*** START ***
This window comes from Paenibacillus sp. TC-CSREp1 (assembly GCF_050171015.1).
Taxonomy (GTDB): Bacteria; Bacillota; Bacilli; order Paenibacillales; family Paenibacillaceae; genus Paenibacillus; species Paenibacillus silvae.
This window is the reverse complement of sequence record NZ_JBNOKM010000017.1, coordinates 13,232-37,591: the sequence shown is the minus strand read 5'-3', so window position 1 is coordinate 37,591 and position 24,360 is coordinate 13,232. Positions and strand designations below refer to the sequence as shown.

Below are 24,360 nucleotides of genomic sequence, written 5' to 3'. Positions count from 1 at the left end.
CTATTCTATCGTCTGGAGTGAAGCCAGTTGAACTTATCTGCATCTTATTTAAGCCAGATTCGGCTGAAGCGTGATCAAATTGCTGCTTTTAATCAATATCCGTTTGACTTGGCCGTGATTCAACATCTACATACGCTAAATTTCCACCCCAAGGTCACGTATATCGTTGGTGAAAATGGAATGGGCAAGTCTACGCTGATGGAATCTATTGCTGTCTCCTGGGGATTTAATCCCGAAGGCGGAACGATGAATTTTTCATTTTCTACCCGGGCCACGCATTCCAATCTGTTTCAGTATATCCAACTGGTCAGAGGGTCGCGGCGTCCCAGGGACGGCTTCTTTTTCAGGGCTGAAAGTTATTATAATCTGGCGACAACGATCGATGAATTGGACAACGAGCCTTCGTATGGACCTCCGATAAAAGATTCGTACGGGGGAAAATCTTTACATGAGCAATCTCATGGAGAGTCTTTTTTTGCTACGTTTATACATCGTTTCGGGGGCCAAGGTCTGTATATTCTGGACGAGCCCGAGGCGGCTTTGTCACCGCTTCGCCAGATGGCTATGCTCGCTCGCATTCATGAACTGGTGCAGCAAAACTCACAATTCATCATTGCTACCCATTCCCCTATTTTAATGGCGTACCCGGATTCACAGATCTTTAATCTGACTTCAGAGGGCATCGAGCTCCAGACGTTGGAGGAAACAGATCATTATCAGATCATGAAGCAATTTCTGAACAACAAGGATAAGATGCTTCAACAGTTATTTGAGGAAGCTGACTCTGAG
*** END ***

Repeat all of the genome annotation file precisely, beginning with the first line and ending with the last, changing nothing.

This window comes from Paenibacillus sp. TC-CSREp1 (assembly GCF_050171015.1).
Taxonomy (GTDB): Bacteria; Bacillota; Bacilli; order Paenibacillales; family Paenibacillaceae; genus Paenibacillus; species Paenibacillus silvae.
This window is the reverse complement of sequence record NZ_JBNOKM010000017.1, coordinates 13,232-37,591: the sequence shown is the minus strand read 5'-3', so window position 1 is coordinate 37,591 and position 24,360 is coordinate 13,232. Positions and strand designations below refer to the sequence as shown.

Below are 24,360 nucleotides of genomic sequence, written 5' to 3'. Positions count from 1 at the left end.
CTATTCTATCGTCTGGAGTGAAGCCAGTTGAACTTATCTGCATCTTATTTAAGCCAGATTCGGCTGAAGCGTGATCAAATTGCTGCTTTTAATCAATATCCGTTTGACTTGGCCGTGATTCAACATCTACATACGCTAAATTTCCACCCCAAGGTCACGTATATCGTTGGTGAAAATGGAATGGGCAAGTCTACGCTGATGGAATCTATTGCTGTCTCCTGGGGATTTAATCCCGAAGGCGGAACGATGAATTTTTCATTTTCTACCCGGGCCACGCATTCCAATCTGTTTCAGTATATCCAACTGGTCAGAGGGTCGCGGCGTCCCAGGGACGGCTTCTTTTTCAGGGCTGAAAGTTATTATAATCTGGCGACAACGATCGATGAATTGGACAACGAGCCTTCGTATGGACCTCCGATAAAAGATTCGTACGGGGGAAAATCTTTACATGAGCAATCTCATGGAGAGTCTTTTTTTGCTACGTTTATACATCGTTTCGGGGGCCAAGGTCTGTATATTCTGGACGAGCCCGAGGCGGCTTTGTCACCGCTTCGCCAGATGGCTATGCTCGCTCGCATTCATGAACTGGTGCAGCAAAACTCACAATTCATCATTGCTACCCATTCCCCTATTTTAATGGCGTACCCGGATTCACAGATCTTTAATCTGACTTCAGAGGGCATCGAGCTCCAGACGTTGGAGGAAACAGATCATTATCAGATCATGAAGCAATTTCTGAACAACAAGGATAAGATGCTTCAACAGTTATTTGAGGAAGCTGACTCTGAG